Elliot Proctor Joslin is considered a pioneer in the treatment of diabetes. His approach to diabetes – giving the patients responsibility for their own care – was unique at the time.
He is also the founder of the Joslin Diabetes Centre, but why did Joslin have such a big impact on diabetes management?
We look at the story of how a young doctor pursued the field of diabetes after leaving medical school, becoming the first to specialise in it, and saw over 50,000 patients during his career.
It’s the little things. The little frustrations. The lost meter. The miscalculated insulin injections. The quiet feelings of loneliness and burnout. That’s what sometimes feels like the hardest part of diabetes management.
What we need is a few tips. 14 of them, maybe, that could help us work around those little, everyday grievances.
There really aren’t many reasons why you shouldn’t be able to exercise.
On Sunday 10 May, Diabetes.co.uk will be conducting a Q&A with Dr. David Cavan, author of Reverse Your Diabetes: The Step-By-Step Plan to Take Control of Type 2 Diabetes.
It’s election time – that glorious few weeks or months when everyone furrows their brows in an attempt to make sense of the many complex issues facing the UK, trying to make an informed choice as to which party is best to address them.
This time around, healthcare is the biggest issue, and the future of the NHS. It’s vast and complicated, and one of the big talking points is diabetes. But who offers the best programme for people with the condition?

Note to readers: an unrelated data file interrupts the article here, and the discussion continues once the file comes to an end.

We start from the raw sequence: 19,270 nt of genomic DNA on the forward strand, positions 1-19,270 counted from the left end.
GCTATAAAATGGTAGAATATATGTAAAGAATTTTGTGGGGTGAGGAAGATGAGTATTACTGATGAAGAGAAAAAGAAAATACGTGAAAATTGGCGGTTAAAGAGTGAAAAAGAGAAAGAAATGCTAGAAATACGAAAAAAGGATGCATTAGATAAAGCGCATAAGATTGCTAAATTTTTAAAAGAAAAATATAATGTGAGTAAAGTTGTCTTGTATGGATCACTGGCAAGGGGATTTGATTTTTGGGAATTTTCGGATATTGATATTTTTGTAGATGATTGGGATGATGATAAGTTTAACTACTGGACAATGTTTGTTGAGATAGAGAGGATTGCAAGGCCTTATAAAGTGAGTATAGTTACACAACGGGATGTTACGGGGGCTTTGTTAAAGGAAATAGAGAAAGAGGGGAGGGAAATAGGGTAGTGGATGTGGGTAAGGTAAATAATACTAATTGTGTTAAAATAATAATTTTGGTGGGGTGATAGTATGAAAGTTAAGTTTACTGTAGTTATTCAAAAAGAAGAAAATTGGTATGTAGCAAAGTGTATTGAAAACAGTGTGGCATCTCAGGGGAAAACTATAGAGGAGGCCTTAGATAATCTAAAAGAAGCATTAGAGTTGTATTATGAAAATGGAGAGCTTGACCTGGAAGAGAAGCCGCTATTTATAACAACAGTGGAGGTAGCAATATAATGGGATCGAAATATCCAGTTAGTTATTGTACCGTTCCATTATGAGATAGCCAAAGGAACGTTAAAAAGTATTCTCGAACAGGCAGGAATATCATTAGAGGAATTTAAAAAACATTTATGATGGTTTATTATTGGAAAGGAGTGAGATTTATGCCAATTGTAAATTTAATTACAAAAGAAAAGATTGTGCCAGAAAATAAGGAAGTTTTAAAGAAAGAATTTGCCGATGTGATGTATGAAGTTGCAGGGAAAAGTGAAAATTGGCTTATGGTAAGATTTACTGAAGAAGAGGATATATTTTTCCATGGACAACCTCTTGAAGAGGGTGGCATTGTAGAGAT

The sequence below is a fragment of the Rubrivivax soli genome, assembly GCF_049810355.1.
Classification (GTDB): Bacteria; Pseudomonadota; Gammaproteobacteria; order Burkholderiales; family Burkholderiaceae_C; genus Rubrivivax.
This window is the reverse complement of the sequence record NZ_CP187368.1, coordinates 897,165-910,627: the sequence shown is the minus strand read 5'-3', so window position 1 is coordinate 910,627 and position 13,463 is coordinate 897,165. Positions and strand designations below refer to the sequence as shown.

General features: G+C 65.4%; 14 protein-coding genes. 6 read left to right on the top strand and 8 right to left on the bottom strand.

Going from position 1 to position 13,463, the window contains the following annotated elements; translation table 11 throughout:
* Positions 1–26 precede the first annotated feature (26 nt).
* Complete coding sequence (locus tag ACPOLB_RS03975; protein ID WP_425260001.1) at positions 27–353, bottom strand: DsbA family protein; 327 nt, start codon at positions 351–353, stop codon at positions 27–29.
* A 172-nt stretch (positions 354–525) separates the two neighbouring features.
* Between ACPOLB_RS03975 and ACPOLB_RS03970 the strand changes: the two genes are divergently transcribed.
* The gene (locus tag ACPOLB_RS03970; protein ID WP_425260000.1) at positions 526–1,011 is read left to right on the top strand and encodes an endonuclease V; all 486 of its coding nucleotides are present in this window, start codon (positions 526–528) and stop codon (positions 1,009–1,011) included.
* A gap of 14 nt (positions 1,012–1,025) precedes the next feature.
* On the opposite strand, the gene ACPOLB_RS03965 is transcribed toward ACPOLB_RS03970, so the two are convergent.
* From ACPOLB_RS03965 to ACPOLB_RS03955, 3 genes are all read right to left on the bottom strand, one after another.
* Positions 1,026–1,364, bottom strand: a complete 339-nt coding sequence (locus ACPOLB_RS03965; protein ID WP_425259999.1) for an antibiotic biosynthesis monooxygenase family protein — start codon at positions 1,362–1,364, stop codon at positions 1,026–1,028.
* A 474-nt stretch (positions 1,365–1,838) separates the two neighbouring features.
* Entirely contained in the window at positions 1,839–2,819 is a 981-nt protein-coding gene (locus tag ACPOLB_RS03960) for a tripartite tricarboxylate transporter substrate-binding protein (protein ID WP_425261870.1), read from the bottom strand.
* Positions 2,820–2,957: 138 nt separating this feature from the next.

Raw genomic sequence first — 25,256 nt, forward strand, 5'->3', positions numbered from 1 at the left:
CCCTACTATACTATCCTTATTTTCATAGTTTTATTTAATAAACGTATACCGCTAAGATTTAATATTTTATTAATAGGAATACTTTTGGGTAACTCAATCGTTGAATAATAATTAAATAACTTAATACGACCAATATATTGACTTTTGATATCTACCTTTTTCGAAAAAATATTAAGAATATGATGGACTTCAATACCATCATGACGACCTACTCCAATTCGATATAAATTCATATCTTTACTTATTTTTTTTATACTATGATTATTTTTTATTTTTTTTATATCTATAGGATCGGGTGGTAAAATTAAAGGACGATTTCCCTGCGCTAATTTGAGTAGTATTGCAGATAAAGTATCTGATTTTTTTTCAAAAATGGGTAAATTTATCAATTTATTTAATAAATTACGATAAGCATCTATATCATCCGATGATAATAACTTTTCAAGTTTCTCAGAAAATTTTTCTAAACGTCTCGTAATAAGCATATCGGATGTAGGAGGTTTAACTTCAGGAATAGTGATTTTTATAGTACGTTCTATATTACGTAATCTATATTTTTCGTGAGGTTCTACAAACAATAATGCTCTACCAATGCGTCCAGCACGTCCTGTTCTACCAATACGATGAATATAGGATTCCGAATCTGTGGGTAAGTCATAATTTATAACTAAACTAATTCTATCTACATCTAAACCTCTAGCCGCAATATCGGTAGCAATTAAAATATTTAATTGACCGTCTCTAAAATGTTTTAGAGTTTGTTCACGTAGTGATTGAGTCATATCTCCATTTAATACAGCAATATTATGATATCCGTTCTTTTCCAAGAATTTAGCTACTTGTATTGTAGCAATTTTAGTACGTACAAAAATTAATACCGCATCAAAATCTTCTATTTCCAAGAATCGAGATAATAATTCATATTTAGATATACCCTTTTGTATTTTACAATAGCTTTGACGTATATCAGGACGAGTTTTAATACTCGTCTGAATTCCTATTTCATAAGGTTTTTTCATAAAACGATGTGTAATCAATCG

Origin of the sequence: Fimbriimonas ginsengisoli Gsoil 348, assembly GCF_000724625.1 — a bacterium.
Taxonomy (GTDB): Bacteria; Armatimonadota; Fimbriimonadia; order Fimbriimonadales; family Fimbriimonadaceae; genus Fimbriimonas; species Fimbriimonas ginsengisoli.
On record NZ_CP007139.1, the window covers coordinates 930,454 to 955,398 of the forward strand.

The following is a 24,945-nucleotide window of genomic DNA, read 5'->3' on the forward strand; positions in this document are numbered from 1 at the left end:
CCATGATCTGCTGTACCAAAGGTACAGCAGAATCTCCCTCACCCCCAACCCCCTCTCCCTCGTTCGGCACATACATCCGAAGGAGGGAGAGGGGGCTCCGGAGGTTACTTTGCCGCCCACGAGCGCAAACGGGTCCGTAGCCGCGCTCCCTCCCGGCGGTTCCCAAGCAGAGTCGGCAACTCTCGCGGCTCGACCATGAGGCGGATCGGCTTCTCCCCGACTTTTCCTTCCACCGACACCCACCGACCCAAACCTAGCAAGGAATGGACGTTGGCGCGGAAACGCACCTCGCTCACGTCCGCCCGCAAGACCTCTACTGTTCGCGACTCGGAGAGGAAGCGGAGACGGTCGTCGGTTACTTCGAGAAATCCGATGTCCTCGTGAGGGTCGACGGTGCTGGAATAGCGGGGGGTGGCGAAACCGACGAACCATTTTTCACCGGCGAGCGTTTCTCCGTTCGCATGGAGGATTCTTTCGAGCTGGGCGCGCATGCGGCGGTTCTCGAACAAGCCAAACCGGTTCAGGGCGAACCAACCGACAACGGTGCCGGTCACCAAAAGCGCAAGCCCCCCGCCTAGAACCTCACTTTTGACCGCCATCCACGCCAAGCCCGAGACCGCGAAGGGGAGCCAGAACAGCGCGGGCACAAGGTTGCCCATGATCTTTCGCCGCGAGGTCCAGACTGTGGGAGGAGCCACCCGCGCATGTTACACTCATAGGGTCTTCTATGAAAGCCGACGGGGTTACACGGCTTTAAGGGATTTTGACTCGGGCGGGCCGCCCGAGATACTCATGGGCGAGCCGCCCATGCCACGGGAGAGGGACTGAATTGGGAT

Furrow no more – this is a quick (but thorough) guide to diabetes and the general election.
Gardening is a great activity for people with diabetes, offering both physical and emotional benefits. Over in the US, April is National Gardening Month, which seems as good a time as any to talk about it.
My own gardening success is limited to a bag of sad-looking onions and potatoes, but I’ve enjoyed every minute of it.
So let’s take this outside (in a nice way, of course). Here are seven good reasons to get gardening with diabetes.
For people with diabetes, Christmas, for all its fun and jollity, can feel like a bit of an obstacle course. Calorific Christmas dinners can trip you up, and it’s often hard to know exactly how to navigate the festive season without disastrous consequences for your blood sugar. Here are a few ways you can have a healthy Christmas dinner without missing out on the festive fun: